Sleep, it don’t come easy

My parents were problem sleepers. That is my diagnosis, not any medical opinion that I’m aware of.

When I was a child, my father drove a truck for what was then called the Country Roads Board, so he worked all over the place, and would sometimes have to drive to a location 2 hours away, for a 7am start. Because of this, he was uptight about getting his sleep, and would go to bed each night at about 9.30pm. God help any child who made a noise after that time and caused him to wake up!

On more than one occasion we’d realise, too late, that we’d got a bit carried away and were “in for it.” Sure enough, we’d hear the dreaded rattle of the bedroom door being angrily pushed open, and the clomp of our father striding furiously down the hall, to give whoever was responsible a “clip over the ear,” and a barked command that they shut up.

Mum, on the other hand, didn’t work in paid employment, but was a housewife with 6 kids. She would stay up late reading, but then sleep in and often have to be woken by kids wanting lunches for school. She took medication for mental illness that probably made her sleepy, and might also have been depressed, so sleep probably seemed a welcome respite from the dreariness of endless household chores for 7 other people. It wasn’t unusual for her to go back to bed after the kids were gone to school, or to have a nap in the afternoon, and still be in bed asleep, with the curtains drawn and the room blacked out, when we would arrive home from school.

Consequently I have an ambivalent relationship with sleep. That is, like my mum, I love sleep and like to get a lot of it. I can easily sleep 10 hours given the chance. However, like my dad, sleep doesn’t come as easily to me as it seems to to other people. I take a while to get to sleep, and once asleep, I’m a light sleeper, and can be woken at the slightest noise. I find it impossible to sleep at all if I know there is going to be continued interruption to my sleep. (Eg, a cat that meows at regular intervals from 5am onwards!) If my mind is too activated, I can’t sleep for hours, or even for the whole night.

Insomnia again

There have been periods where I’ve had chronic insomnia. One of those was after having a baby. This was directly related to loss of having any control over my own time, day or night. Interrupted sleep may sound trivial, but when you have a newborn baby, every moment counts as far as sleeping is concerned. At that time, before I’d even had a baby, it was usual for me to take an hour, sometimes more, to go to sleep at night, and that included after being woken up during the night. So of course, with a baby, I stress out that I needed to go to sleep immediately, because I’d probably be woken up again in an hour or two. Naturally, this made me so tense that I couldn’t sleep at all! Often I’d go to bed exhausted at about 9pm, sleep for 2-3 hours, be woken by the baby around 1am, and then be awake for the rest of the night, even while she slept.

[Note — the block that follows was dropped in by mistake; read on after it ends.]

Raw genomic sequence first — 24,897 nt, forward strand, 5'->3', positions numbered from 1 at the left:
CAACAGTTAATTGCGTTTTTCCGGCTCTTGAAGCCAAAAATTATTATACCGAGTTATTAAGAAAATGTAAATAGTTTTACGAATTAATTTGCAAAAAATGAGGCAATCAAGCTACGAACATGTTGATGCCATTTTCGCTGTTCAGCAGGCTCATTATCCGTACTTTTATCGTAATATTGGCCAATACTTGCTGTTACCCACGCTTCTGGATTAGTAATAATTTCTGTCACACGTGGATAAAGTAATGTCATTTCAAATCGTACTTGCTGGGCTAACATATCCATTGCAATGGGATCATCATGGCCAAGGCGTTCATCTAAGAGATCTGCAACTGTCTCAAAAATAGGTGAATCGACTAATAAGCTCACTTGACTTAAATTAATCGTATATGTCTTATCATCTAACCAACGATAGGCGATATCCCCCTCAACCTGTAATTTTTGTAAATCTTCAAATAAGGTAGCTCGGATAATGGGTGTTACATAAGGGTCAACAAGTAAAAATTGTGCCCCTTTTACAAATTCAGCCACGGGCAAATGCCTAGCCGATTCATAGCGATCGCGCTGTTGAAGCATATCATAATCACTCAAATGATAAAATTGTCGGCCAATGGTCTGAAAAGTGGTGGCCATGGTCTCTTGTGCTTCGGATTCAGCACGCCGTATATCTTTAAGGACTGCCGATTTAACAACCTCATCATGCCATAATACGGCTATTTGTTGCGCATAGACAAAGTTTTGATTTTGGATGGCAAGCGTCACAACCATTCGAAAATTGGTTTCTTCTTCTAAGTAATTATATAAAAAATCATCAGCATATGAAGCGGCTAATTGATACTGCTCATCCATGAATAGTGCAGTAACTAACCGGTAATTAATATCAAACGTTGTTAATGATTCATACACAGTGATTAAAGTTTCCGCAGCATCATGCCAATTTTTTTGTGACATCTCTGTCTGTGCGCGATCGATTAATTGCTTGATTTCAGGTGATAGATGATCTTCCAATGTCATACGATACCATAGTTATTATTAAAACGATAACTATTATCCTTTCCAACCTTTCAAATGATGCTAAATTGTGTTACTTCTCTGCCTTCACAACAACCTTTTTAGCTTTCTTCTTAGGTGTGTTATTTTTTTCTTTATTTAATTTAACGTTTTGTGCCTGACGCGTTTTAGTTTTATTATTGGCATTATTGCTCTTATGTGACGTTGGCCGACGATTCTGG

So finally, I made a gigantic effort to get over having insomnia. I developed lots of tactics to use, and I think this is important: you need to feel empowered, and that you have lots of ways to deal with insomnia. That way, if one tactic is not successful, instead of feeling defeated, you simply try another tactic the next night. Nothing will “work” 100% of the time since it all comes down to your own alertness and state of mind. What’s important is trusting that some of them will definitely help, some of the time. This alleviates that stressful, defeated feeling that comes with insomnia, where you feel that you are facing a long period of being severely sleep deprived, night after night. Instead you see one or two nights of not sleeping as a one-off thing that inevitably happens here and there, and is nothing to get overwhelmed by. Crucially, getting this perspective will help you to be more relaxed about not sleeping, which of course, will then make it a lot more likely that you will sleep!

So: Tactics – here are some of mine.

Count backwards slowly from 100. An oldie, and admittedly boring, but hey – that’s what’s needed in this scenario! It helps!